Non-profit Village Preservation has launched a new online platform called Virtual Village, which is part of their larger efforts seeking landmarks protections for the “South of Union Square” area, where Greenwich Village meets the East Village. The interactive online tool offers 36 free, guided walking tours of the neighborhood, ranging from architectural topics like the Cast Iron Tour to cultural topics like the German History Tour to social topics like the Women’s History and LGBTQ Tours.
Village Preservation has been working for several years to research, document, and educate about the incredible history of the Union Square South area, which roughly encompasses Third to Fifth Avenues between 9th and 14th Streets. As the organization’s executive director Andrew Berman previously wrote, “Aside from being rich in 19th- and early-20th-century architecture, this area is overflowing with history connected to many of the great American artists, writers, musicians, publishers, activists, innovators and artisans of the last century and a half.”
Though much of Greenwich Village, and now even parts of the East Village and Noho, have had historic districts and individual landmarks designated by the Landmarks Preservation Commission, Union Square South is sorely lacking. This has become increasingly concerning for community groups and local neighbors in recent years, as the city has dubbed this area “Silicon Alley” and has pushed through many new developments, including the contested 14th Street tech hub.
“The area South of Union Square is an important piece of New York’s DNA, yet because it almost entirely lacks landmark protections, its history and great historic buildings are being lost every day,” said Berman. “We hope that this tool will bring increased awareness to the critical need to preserve these sites, which for nearly two centuries have made our city a unique, vibrant, and progressive cultural hub and incubator of enormous national and global influence.”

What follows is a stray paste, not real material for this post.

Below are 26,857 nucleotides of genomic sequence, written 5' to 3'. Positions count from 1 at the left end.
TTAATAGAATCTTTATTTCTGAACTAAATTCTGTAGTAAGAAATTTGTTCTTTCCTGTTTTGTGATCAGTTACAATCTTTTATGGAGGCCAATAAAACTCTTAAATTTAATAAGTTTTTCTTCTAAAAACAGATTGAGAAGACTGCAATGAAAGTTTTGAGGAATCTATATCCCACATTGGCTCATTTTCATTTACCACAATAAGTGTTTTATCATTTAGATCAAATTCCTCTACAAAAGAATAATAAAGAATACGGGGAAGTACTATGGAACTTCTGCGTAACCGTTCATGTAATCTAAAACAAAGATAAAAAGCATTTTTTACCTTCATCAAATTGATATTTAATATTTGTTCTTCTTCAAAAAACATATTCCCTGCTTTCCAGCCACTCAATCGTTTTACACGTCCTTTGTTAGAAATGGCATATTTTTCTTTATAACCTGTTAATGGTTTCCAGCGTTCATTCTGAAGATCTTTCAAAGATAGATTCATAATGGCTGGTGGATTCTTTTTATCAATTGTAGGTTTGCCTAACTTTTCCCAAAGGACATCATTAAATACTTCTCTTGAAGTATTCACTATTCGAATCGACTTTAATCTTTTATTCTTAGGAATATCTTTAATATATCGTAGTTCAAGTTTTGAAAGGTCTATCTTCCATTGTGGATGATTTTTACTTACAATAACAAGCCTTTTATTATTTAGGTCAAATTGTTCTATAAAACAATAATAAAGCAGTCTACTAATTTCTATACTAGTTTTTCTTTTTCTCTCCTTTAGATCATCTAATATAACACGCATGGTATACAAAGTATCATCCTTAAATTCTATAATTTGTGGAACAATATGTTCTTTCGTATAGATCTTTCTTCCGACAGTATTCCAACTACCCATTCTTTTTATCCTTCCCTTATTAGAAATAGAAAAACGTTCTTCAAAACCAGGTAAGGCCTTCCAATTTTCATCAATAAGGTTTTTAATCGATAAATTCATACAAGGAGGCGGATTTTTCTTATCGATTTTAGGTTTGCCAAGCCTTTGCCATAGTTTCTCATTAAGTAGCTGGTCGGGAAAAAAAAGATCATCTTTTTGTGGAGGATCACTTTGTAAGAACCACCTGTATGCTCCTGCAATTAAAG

Virtual Village is an interactive map powered by Urban Archive. There are nearly 200 sites highlighted, which have been grouped into 36 thematic tours that can be enjoyed virtually or as self-guided walking tours. Some highlights include:
- 70 Fifth Avenue: Headquarters of the NAACP from 1914 to 1925.
- 49 East 10th Street: A rowhouse that was home to famed abstract expressionist Jackson Pollock around 1931.
- 10 East 14th Street: A cast-iron structure that was the headquarters of the New York City Woman Suffrage League.
- Hotel Albert: During the postwar era, it was a haven to writers, artists, and musicians including Robert Louis Stevenson,
Richard Wright, Anais Nin, Diane di Prima, Jim Morrison, Carly Simon, Joni Mitchell, and James and Taylor. The Mamas & the Papas and the Lovin’ Spoonful also wrote their respective hits “California Dreamin’” and “Do You Believe in Magic” here.
- 64-66 Fifth Avenue: The location of Martha Graham’s first dance studio.
You can explore the full map and all the tours here >>
- From Mark Twain and the Lovin’ Spoonful to Tech Hub: The overlooked history of Union Square South
- Publishing giants, radical literature, and women’s suffrage: More secrets of Union Square South
- Now dubbed ‘Zero Irving,’ the contested Union Square tech hub releases new renderings
Neighborhoods : Union Square